Lifespan in Haryana down 7 years, Punjab 6 years, pollution to blame : The Tribune India

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Lifespan in Haryana down 7 years, Punjab 6 years, pollution to blame

Average life of an Indian has fallen 5 years: Report

Lifespan in Haryana down 7 years, Punjab 6 years, pollution to blame

The average lifespan of an Indian has shortened by four years and 11 months owing to the air pollution, reveals the 2023 State of India’s Environment report.



Tribune News Service

Karam Prakash

New Delhi, March 24

The average lifespan of an Indian has shortened by four years and 11 months owing to the air pollution, reveals the 2023 State of India’s Environment report. In rural areas, people’s lives are on average cut short by five years and two months, which is nine months more than the average lifespan lost by urban Indians.

Air pollution, in fact, has shortened the lifespan of 43.4 per cent of India’s population by five years. The report was released by the Centre for Science and Environment (CSE) on Thursday. The CSE is a public interest research and advocacy organisation that is based in New Delhi.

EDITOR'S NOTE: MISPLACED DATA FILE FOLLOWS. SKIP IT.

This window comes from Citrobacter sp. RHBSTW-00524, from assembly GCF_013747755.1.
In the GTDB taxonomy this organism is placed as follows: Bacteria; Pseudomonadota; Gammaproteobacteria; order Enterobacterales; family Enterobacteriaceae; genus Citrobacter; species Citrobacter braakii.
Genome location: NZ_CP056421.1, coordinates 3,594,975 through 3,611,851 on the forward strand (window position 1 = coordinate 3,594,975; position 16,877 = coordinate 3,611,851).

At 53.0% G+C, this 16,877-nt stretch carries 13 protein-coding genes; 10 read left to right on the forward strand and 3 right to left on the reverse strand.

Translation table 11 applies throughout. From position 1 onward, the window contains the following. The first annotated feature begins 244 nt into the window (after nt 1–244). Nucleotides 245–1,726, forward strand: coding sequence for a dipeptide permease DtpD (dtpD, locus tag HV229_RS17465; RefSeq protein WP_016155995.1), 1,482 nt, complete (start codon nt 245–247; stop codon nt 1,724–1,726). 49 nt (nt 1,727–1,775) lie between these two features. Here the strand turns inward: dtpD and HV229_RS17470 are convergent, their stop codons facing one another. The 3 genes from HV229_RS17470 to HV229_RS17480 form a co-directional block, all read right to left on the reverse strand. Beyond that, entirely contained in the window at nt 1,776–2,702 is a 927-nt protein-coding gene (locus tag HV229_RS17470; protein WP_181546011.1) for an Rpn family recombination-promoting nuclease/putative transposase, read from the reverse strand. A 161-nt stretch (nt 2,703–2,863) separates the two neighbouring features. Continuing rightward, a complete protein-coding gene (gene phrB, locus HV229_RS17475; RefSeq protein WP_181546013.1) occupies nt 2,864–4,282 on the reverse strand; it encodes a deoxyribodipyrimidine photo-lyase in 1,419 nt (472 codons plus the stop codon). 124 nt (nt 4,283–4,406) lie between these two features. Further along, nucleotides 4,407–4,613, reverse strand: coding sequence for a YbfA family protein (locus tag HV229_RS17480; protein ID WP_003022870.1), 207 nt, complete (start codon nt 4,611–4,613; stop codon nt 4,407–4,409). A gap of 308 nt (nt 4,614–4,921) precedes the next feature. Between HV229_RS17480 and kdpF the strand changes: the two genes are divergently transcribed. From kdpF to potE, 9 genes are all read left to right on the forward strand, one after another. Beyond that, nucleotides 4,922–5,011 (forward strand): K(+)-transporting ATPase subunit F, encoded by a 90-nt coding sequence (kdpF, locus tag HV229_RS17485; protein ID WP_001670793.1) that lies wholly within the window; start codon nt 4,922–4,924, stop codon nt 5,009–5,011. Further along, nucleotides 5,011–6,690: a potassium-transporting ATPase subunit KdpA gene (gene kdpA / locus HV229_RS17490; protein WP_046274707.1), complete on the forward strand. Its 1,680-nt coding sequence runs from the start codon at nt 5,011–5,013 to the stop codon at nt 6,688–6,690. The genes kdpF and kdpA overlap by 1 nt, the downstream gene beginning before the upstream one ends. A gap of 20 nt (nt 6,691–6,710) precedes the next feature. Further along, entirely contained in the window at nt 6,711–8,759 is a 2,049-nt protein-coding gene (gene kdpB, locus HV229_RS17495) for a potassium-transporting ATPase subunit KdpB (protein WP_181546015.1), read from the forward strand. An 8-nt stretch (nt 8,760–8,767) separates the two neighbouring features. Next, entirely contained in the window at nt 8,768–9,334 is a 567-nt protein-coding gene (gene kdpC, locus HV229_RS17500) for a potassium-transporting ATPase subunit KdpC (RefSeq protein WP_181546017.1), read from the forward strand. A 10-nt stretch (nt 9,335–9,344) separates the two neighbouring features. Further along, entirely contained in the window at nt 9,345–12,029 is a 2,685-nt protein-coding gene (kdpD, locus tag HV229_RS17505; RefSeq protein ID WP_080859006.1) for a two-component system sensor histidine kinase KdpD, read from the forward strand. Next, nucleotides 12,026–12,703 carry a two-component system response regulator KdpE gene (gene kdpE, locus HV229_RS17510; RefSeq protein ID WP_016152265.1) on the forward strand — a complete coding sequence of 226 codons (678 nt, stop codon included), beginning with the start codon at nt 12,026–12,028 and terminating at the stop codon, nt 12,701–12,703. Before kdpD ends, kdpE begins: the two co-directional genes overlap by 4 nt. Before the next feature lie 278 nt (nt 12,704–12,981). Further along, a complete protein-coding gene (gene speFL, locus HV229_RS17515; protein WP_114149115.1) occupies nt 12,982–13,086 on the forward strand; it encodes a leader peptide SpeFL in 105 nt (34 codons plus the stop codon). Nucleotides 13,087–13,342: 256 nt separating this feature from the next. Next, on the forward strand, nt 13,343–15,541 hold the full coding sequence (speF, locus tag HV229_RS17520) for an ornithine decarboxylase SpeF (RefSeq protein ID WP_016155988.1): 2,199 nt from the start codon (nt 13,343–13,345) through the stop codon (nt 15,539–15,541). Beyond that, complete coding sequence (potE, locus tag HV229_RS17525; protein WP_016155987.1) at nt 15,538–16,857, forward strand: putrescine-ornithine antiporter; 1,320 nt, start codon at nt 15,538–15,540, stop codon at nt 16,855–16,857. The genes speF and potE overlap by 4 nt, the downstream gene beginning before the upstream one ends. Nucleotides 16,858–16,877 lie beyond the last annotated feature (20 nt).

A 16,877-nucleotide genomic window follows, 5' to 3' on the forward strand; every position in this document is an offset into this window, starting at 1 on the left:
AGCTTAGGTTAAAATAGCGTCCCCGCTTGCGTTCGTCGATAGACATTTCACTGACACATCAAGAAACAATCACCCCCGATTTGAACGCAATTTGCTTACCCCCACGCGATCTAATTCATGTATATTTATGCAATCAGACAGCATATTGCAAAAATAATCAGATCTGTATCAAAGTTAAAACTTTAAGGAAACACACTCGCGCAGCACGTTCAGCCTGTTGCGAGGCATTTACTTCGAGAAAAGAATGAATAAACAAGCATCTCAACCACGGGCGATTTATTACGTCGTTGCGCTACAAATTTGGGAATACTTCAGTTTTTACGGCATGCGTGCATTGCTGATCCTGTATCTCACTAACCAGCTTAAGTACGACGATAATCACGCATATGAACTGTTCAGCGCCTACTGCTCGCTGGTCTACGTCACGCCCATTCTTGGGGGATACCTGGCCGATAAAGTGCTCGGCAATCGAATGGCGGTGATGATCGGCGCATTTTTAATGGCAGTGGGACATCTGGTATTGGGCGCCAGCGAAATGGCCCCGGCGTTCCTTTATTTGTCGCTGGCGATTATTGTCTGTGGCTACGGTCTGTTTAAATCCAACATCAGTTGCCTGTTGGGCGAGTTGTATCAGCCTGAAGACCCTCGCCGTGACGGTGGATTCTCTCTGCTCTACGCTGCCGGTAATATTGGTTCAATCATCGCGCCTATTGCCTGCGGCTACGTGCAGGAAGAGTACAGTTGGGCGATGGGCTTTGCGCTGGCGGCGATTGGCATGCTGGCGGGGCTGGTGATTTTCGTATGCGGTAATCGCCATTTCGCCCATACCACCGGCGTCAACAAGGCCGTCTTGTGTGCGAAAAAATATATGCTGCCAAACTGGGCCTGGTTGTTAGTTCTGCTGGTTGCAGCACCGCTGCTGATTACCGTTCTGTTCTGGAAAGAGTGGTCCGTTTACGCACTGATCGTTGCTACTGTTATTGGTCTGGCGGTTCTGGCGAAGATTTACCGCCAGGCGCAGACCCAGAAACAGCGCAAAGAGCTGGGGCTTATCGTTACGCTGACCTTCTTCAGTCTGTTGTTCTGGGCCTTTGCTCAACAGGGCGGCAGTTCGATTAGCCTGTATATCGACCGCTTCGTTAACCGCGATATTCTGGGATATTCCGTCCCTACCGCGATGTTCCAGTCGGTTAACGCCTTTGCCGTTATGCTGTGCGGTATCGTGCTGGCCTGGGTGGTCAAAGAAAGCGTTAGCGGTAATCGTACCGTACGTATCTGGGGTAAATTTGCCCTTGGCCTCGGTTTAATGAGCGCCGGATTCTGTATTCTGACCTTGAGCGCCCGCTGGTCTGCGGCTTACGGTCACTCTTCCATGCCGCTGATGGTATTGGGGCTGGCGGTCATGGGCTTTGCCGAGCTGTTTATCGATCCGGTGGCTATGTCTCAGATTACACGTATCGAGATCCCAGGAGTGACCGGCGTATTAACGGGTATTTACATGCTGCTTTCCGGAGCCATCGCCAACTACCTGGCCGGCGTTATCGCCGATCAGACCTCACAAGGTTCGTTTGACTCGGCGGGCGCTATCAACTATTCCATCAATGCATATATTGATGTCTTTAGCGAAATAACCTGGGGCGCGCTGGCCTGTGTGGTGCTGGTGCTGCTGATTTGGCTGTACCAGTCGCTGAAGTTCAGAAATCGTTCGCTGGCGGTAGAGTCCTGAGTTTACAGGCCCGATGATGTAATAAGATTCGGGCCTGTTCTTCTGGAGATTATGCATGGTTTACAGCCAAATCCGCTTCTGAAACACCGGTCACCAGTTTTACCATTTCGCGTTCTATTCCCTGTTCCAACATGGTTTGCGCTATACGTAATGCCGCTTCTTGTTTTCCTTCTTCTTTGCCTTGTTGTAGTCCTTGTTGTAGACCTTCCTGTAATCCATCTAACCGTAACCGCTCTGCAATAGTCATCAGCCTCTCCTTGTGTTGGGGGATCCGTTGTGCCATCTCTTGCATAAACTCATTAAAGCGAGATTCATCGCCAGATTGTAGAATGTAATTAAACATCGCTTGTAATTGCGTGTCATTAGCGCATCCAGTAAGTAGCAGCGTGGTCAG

Eight states and UTs saw the average lifespan shortened by five years or more while nine states saw the average lifespan shortened by three to five years, according to the report.

Among the states, Delhi saw the maximum plunge — 10 years — in lifespan in the country. The lowest life span fall, however, was recorded in Ladakh, where the life span was shortened by four months. In Haryana, the average life span reduction was seven years and five months. In Punjab, it was five years and 11 months.

According to the CSE, the analysis is based on the district-level air quality life index released by the Energy Policy Institute at the University of Chicago, US. The index estimates the relationship between PM 2.5 air pollution and life expectancy, allowing users to view the gain in life expectancy they could experience if their community met WHO PM 2.5 annual average guideline. “We are not acting at the scale of the devastation that we see around us. We will keep losing the battle unless we take more deliberate steps to reverse the damage,” said CSE director Sunita Narain.

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